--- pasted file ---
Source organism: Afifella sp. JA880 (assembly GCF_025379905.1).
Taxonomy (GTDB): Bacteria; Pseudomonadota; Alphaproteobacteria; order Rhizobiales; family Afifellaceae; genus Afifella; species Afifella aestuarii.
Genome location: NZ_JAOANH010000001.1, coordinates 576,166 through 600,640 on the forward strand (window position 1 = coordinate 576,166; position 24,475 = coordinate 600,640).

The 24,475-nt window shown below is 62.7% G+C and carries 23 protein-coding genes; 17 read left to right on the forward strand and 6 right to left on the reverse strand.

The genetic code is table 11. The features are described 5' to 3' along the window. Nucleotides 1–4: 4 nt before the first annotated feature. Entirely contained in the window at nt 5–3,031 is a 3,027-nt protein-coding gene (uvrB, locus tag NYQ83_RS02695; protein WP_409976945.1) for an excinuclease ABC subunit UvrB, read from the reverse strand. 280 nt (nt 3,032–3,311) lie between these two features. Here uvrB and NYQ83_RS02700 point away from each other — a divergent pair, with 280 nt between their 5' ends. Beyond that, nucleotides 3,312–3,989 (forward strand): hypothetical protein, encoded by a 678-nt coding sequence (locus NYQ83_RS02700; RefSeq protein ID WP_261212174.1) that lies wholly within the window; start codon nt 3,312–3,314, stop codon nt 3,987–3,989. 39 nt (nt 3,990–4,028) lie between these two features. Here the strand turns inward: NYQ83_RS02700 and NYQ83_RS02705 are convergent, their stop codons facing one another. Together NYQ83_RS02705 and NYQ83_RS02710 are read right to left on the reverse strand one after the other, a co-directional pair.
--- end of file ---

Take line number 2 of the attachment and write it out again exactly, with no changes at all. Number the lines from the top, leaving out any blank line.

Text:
Taxonomy (GTDB): Bacteria; Pseudomonadota; Alphaproteobacteria; order Rhizobiales; family Afifellaceae; genus Afifella; species Afifella aestuarii.